invoking host as its only member.  The type argument specifies
      whether the group is restricted or unrestricted.  A restricted
      group restricts membership based on the access-key.  Only hosts
      presenting a valid host access-key are allowed to join.  All
      unrestricted host groups have a null access-key.  outcome
      indicates whether the request is approved or denied.  If it is
      approved, a new transient group address is returned in
      group-address.  access-key is the protection key (or password)
      associated with the new group.  This should fail only if there are
      no free transient group addresses.

         JoinGroup ( group-address, access-key ) --> outcome



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Host Groups: A Multicast Extension to the Internet Protocol


      requests that the invoking host become a member of the identified
      host group (permanent or transient).  outcome indicates whether
      the request is approved or denied.  A request is denied if the
      access key is invalid.

         LeaveGroup ( group-address ) --> outcome

      requests that the invoking host be dropped from membership in the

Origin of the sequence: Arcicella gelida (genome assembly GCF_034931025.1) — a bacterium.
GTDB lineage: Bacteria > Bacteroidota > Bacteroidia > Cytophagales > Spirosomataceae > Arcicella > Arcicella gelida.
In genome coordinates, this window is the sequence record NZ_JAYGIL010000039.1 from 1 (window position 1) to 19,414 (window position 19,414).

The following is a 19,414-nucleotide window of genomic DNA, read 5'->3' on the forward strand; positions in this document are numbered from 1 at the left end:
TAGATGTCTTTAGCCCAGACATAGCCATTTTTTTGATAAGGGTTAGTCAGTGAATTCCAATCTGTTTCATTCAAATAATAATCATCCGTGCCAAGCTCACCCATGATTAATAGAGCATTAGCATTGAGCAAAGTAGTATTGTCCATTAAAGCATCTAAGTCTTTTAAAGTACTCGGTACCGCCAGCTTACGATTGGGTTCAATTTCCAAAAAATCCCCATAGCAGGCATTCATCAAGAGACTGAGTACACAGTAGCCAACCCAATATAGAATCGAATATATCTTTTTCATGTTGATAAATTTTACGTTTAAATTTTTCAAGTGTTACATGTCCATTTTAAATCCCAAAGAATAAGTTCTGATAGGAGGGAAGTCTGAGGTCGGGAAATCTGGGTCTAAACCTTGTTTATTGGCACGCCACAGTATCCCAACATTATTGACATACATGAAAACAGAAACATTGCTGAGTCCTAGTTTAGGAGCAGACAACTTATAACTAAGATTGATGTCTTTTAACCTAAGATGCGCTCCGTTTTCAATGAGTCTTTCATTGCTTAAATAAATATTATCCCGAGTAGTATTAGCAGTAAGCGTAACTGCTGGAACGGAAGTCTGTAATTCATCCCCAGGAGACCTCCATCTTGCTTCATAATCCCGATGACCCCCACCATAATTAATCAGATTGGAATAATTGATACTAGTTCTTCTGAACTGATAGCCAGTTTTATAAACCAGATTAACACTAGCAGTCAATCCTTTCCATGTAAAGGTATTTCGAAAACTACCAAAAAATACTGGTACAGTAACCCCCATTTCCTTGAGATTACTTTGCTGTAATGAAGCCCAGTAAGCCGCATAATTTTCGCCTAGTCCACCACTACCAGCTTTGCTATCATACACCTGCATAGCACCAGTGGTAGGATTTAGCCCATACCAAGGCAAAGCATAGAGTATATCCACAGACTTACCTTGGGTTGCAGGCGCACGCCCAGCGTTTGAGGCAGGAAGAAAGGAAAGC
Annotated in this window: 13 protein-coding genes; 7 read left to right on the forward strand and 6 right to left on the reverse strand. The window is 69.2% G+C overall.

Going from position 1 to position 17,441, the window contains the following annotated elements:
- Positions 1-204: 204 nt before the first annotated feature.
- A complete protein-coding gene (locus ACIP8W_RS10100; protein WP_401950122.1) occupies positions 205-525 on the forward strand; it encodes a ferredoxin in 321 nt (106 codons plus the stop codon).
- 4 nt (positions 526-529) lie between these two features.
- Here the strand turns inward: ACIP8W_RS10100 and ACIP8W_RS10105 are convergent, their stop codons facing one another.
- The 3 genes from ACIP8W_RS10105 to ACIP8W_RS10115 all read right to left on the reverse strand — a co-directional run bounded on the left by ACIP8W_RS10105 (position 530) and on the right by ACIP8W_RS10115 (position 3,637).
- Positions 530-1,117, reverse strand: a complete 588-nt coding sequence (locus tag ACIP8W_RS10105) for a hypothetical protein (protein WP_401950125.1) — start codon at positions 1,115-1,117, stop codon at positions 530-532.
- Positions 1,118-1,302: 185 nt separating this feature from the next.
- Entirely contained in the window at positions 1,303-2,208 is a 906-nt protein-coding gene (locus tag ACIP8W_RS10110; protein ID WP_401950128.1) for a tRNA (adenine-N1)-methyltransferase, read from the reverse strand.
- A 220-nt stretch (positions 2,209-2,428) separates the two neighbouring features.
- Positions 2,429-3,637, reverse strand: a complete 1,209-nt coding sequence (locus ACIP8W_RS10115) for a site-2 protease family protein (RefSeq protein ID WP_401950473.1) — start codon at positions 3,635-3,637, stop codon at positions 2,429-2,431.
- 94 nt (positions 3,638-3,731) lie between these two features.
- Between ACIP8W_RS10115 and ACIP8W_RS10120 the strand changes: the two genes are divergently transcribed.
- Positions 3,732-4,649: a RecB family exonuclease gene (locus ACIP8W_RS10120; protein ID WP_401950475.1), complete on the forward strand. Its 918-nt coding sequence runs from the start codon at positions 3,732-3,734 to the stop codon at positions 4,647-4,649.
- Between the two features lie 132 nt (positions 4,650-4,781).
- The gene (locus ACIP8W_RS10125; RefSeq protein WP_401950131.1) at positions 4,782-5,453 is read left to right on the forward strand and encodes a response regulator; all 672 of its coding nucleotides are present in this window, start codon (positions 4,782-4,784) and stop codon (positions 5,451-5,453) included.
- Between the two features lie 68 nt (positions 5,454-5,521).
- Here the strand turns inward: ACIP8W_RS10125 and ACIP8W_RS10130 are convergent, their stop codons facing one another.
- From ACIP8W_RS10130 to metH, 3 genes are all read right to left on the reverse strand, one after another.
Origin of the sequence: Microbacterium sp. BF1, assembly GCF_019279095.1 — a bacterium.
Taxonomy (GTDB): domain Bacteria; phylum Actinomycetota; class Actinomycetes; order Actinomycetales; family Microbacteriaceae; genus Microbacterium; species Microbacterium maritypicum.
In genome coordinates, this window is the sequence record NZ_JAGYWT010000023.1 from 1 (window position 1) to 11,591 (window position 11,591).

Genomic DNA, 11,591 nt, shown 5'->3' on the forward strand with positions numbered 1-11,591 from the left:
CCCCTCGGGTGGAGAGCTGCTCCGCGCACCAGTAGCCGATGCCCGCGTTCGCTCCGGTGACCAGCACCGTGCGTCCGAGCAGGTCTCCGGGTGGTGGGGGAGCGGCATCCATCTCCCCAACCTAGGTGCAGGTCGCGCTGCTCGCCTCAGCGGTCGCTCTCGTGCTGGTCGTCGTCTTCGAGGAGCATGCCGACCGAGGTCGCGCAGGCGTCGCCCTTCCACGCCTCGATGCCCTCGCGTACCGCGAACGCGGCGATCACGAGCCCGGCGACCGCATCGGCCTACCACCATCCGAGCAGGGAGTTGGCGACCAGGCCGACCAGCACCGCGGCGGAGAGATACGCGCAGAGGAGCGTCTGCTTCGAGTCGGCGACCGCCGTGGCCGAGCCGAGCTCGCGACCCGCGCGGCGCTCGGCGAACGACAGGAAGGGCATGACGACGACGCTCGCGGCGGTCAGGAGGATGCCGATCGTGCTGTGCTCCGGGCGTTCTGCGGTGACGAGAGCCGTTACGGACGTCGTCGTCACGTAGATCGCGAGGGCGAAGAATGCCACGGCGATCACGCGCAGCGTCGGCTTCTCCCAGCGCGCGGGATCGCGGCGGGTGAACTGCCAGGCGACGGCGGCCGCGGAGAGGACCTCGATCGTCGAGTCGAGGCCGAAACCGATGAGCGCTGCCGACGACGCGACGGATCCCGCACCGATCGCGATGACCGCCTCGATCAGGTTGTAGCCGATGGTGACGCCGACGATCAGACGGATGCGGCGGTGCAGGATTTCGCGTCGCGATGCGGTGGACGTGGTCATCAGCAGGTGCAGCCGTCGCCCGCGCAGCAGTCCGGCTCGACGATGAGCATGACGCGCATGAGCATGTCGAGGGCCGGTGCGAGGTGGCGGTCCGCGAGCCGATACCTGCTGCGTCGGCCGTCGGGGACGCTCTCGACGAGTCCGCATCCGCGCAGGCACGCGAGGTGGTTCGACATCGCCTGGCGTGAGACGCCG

identified group (permanent or transient).  outcome indicates
      whether the request is approved or denied.

      There is no operation to destroy a transient host group because a
      transient host group is deemed to no longer exist when its
      membership goes to zero.

      Permanent host group addresses are allocated and published by
      Internet administrators, in the same way as well-known TCP and UDP
      port numbers.  That is, they are published in future editions of
      the "Assigned Numbers" document [17].

   4.2. Packet Transmission

      Transmission of a packet in the host group model is controlled by
      two parameters of scope, one being the destination internetwork
      address and the other being the "distance" to the destination
      host(s).  In particular,

         Send ( dest-address, source-address, data, distance )

      transmits the specified data in an internetwork datagram to the
      host(s) identified by dest-address that are within the specified
      distance.  The destination address is thus similar to conventional
      networks except that delivery may be to multiple hosts; the
      distance parameter requires further discussion.